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It's purple, ma'am
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Discussion Starter · #4 ·
Hey, thanks for taking the time to respond! Got to confess, though, that I'm left more than a little con'fused'. I though the idea behind installing a fuse block was to minimize the need for multiple wires. I intended for the separate accessories to have their own fuse which will vary according to the need of the accessory, and for the accessories not to have power unless the ignition switch was turned on.

Pat, your response indicates to me that there is a separate relay for every accessory. Do the wattage requirements of the various accessories require this? Hadn't thought about the smaller tail light fuse limiting the current available to the accessory. Does having the fuse block come under power with the aid of a single relay allow me to reach my objectives above while providing sufficient current to power the various accessories? Or, must there be a separate relay for every accessory?

Zoro, the Concours does have two sets of existing auxiliary outlets (which are continuously on and not controlled by the ignition circuit). I'm just trying to reserve their use for items that would make it worth the while to risk draining the battery, like attaching an air compressor unit to deal with a flat tire, for example.

Thanks again, Forum Folk, for the help, especially at this busy time of year. Look forward to some more help with this one. In the meantime, here's hoping you and yours have a great holiday!
 

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Consider relay's as a remote controlled switch. Most are designed to carry 30 to 40 amps through their contacts, with the energizing coil pulling less than 2 amps.

A relay can be used to power lights,horns or any other high current items instead of burning out the swich contacts or related wiring in handlebar switches.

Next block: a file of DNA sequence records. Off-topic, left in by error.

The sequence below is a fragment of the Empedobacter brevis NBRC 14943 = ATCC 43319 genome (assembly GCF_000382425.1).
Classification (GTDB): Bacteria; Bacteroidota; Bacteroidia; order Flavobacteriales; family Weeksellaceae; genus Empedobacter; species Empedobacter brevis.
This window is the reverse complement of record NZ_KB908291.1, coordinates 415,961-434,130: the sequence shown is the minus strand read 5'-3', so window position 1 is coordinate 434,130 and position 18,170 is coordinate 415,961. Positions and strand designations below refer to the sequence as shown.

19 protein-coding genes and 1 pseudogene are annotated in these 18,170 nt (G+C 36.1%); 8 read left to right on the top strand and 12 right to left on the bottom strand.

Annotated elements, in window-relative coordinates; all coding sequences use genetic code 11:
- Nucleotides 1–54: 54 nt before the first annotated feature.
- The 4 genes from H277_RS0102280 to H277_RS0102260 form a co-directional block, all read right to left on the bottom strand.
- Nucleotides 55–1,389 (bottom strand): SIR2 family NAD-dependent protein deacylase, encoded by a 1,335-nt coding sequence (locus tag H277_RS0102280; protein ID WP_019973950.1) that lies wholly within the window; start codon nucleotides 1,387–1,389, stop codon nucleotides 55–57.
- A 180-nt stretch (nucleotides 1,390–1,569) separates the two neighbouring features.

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IBA#34418
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6,332 Posts
Pat, your response indicates to me that there is a separate relay for every accessory. Do the wattage requirements of the various accessories require this? Hadn't thought about the smaller tail light fuse limiting the current available to the accessory. Does having the fuse block come under power with the aid of a single relay allow me to reach my objectives above while providing sufficient current to power the various accessories? Or, must there be a separate relay for every accessory?
It really depends on your accessories. If they are small and don't need much current you could add 2 or 3 to one relay. What are your accys?

How many and what size fuses are you putting in the fuse block? If you put a relay in before the fuse box that can handle the current requirements then you'll be fine. In other words if you have a 10 and manybe a couple 5 amp fuses then you could power the fuse block with a 30amp relay. Just remember try and have a bigger relay than what you truely need. Its not good to run it at its max amperage all the time. I like to use no more than 80 percent of the full amperage rating.

I like to run them on thier own relay so if I have a problem with one I don't have a problem with all of them.
 

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BACK ON TWO WHEELS
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13,542 Posts
for fog lights i found a kit that includes a handlebar sw and relay all prewired. Kuryakyn makes one too i think! Not enough coffee yet this morn
 

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Not sure if it was the right way or not but when I added my fuse block to my vulcan I put a relay between the battery and the fuse block. The fuse block doesnt have power until I turn the key on. The relay is triggered by the tail light circuit. I also added relays for my spot lights, accessory plugs and LED pods under the tank.